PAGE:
Our personalities might trigger ‘bodymind’ symptoms like fatigue or pain due to the lack of boundaries and the negative emotions that go straight to the unconscious. As a young woman it is probably a lot easier to change that stressful personality. For most others the teenage years are about conforming to a group and denying parts of themselves.  She would also have become used of saying ‘no’ and learned to respect and detect her own boundaries and emotions. While others of her age were involved in coping mechanims like pleasing, achieving and impressing, she probably learned to switch her behaviour and act upon her emotions and boundaries.

The personalities of people that get ME/CFS are complex in nature and to assume her story without knowing her is ridiculous. However, in the story, she makes more than once the comment of how she changed from being everything for everyone to being her own person.  She made a change within her years in bed that benifited her health. It made her able to go her own way while she was travelling. And it healed her (to put it mildly), she became an ultra marathon swimming champion!!!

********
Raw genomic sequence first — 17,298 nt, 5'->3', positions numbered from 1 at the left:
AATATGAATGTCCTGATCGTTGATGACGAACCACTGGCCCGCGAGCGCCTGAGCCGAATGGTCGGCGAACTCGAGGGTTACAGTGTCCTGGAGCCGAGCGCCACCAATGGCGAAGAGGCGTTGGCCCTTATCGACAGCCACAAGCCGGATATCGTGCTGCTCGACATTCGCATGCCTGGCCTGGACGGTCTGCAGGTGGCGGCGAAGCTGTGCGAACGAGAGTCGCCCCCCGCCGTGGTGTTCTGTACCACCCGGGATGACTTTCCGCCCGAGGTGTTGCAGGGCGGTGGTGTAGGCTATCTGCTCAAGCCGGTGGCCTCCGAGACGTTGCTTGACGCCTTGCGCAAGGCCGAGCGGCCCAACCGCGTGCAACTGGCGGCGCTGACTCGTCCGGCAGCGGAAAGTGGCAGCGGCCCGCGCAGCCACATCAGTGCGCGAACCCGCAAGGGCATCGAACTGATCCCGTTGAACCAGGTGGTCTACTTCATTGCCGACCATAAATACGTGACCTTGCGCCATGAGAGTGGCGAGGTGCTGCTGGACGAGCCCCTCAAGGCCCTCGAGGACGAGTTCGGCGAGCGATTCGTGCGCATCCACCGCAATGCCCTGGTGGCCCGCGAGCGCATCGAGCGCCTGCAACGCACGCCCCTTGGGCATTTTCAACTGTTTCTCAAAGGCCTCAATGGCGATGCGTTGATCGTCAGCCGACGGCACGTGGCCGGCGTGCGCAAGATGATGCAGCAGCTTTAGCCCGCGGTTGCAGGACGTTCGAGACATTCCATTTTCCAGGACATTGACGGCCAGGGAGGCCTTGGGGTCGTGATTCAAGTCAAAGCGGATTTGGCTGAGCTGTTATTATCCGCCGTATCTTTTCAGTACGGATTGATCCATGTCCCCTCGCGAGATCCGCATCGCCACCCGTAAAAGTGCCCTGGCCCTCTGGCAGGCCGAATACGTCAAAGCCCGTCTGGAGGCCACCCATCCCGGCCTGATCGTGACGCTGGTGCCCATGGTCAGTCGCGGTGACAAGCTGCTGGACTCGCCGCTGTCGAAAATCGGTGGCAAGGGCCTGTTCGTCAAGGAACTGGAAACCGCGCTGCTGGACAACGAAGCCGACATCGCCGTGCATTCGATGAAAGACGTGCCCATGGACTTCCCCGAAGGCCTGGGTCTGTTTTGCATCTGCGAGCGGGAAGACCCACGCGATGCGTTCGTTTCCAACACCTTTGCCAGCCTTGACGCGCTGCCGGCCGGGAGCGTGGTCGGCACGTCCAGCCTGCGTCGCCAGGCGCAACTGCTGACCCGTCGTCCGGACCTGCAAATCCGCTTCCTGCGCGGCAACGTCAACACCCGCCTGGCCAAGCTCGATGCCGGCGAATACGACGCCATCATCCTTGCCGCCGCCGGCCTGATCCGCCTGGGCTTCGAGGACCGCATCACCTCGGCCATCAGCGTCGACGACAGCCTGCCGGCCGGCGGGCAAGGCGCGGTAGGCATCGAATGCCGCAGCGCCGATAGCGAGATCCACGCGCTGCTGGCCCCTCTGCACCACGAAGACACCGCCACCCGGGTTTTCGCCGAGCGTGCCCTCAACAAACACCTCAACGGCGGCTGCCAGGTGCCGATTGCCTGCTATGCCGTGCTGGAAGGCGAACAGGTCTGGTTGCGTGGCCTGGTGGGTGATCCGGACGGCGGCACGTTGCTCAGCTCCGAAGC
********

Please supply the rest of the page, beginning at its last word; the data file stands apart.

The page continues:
What if?

When you are experiencing ‘bodymind’ symptoms,  don’t panick, don’t take it overly serious. Switch your attention to the emotional body and explore what it is that created this sensation. Read up on Dr Sarno’s TMS and how your symptoms are being created and how to reverse them. By practising the emotional awareness exercises while travelling, you have the opportunity to learn so much more about yourself as when you would do these practises at home. Also don’t forget to calm down your nervous system when symptoms arise.

For more travelling tips and questions, don’t hesitate to contact me. Happy travelling and go slow! And since you have made it to the end of this blog, please listen to Beth’s recovery story. Her story was my biggest inspiration in my darkest days.